Crunchiest Almond Cookies

Pains d’Amande  (adapted from Flo Braker) 40 1×3 inch cookies

Crisp cookies often involve rolling and cutting the dough—time consuming and fiddly. Here is a recipe for a thin, crunchy cookie that is not fiddly. In fact, the recipe and the process are easy, and the cookies, despite being very thin, are not fragile.

1/3 cup water

1 stick unsalted butter

1/2 tsp salt

220 gr. turbinado  or other natural, highly flavored sugar (Demerara, Hawaiian washed, etc.) (scant 1 cup) Do not use ordinary brown sugar (which is just white sugar with molasses) as the molasses will prevent the cookies from being crisp. (I tried!)

325 gr. all purpose flour (approx. 2 cups) (It’s OK to substitute gluten-free flour by weight: I used 2/3 fine white rice flour, 1/3 starch–tapioca, corn, or potato, ½ tsp xanthan gum. Note that GF will be more delicate and liable to break.)

¼ tsp baking soda

2 tsp cinnamon 

¼ tsp each cloves, cardamon, and allspice

6 ounces sliced almonds  (the photos above show cookies made with 4 ounces of almonds, but I’ve since discovered I like them better with more nuts and more spice. I’ve updated the spices, too.)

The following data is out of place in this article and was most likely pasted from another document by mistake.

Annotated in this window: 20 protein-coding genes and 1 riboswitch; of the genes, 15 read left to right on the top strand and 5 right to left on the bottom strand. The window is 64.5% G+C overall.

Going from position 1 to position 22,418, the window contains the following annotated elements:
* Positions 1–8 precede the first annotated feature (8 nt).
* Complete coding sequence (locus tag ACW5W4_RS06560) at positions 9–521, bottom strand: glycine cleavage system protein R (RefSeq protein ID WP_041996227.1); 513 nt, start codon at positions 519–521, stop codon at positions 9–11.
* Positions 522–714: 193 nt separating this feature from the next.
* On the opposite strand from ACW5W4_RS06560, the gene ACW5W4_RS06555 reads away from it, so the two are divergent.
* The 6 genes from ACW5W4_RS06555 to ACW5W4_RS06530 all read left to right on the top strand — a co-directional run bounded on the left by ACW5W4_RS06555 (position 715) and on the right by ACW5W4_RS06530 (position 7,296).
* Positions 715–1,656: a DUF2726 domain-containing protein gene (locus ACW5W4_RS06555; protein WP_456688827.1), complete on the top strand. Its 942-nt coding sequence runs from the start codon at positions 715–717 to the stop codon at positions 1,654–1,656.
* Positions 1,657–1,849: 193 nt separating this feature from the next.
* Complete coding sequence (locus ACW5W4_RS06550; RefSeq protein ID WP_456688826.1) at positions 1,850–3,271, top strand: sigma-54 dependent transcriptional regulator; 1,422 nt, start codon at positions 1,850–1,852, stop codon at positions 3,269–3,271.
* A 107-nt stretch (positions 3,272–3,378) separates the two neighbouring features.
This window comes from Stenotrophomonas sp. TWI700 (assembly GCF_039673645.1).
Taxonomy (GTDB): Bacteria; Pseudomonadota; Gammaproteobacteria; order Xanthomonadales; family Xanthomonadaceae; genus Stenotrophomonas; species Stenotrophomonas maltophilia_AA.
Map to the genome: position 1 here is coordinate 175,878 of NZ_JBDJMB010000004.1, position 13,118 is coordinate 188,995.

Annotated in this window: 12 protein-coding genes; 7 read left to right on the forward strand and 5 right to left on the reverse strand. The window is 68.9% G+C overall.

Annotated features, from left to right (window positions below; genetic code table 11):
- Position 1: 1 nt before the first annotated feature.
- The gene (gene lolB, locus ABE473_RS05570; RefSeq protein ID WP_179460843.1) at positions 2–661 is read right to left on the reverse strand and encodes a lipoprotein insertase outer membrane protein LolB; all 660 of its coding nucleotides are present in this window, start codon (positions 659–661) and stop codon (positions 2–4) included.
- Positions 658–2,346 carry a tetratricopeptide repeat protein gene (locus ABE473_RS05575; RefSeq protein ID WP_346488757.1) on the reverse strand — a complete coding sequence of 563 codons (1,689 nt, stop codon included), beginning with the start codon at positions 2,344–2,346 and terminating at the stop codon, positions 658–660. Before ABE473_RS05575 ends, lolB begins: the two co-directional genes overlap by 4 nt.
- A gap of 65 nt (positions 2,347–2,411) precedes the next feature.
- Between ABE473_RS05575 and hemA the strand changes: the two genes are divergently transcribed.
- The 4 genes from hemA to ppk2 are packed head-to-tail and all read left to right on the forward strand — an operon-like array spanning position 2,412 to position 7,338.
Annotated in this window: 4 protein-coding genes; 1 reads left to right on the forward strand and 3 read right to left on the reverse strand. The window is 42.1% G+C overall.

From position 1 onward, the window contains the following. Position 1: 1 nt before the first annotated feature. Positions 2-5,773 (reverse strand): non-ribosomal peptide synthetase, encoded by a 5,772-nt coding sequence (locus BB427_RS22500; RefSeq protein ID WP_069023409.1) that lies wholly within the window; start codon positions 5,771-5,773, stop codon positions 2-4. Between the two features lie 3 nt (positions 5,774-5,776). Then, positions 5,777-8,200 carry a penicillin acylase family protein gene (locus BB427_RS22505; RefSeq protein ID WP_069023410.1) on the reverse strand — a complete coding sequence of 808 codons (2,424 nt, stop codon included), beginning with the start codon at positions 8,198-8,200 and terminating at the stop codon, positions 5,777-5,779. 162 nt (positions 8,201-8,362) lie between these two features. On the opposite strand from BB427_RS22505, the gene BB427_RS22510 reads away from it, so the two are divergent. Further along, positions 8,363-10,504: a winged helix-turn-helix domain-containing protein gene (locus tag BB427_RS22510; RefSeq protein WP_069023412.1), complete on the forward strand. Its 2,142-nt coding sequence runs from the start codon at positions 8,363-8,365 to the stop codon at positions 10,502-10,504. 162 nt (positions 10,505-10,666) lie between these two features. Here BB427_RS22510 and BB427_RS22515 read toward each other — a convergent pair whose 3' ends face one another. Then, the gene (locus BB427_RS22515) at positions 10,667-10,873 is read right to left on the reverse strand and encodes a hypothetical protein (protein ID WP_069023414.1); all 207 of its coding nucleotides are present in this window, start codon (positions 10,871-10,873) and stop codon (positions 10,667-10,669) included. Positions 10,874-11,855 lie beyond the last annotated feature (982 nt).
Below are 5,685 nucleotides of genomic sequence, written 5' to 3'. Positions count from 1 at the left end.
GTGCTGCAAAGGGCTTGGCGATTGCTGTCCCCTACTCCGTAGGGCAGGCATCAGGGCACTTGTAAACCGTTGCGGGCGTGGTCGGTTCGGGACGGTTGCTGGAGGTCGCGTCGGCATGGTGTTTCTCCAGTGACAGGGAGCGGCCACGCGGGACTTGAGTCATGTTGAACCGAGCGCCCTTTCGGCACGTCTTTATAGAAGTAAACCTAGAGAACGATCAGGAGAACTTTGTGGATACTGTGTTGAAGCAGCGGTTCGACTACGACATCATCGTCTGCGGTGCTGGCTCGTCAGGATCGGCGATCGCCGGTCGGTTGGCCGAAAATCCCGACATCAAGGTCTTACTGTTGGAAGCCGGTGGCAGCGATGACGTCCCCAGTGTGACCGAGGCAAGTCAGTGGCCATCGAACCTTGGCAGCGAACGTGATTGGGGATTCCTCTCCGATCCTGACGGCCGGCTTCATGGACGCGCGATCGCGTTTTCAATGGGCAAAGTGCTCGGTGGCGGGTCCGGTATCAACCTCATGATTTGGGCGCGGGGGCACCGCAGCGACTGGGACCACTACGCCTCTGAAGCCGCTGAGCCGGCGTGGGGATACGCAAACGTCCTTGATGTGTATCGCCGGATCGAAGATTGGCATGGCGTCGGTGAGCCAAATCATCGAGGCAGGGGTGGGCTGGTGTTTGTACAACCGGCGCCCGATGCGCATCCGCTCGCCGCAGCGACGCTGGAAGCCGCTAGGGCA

Melt butter in water, then add sugar and salt. Don’t let the mixture boil—it makes the cookies more crunchy to have some of the sugar remain unmelted.  Add other dry ingredients (which have been whisked together) all at once and blend thoroughly. Then stir in the almonds.

Let cool. Pack into rectangular tin (loaf pan, etc.) lined with plastic wrap. The dough will be like fudge. Freeze or chill until very firm. Unmold on cutting board. With a large, very sharp knife cut slices as thin as possible—1/16th inch—either rectangular or square. (The size of the pieces will depend on the size of your pan, although you could cut them in half.) Bake spaced apart on parchment at 325 for 10 minutes. Then take out of oven and let cool until you can turn them easily with your fingers (without burning yourself or breaking the cookies) and return to the oven to bake for another 10 minutes. A small angled spatula is useful for turning, too.  Let cool—cookies should be very crisp when cool. Packed together like cards in a deck, they are sturdy enough to mail.

The recipe can be made with different flavoring—½ teaspoon of almond extract to intensify the almond flavor, or 1/4 teaspoon of citrus essential oil, or different or more ground spices. The next time I make it, I’m going to use sesame or flax seeds instead of almonds.

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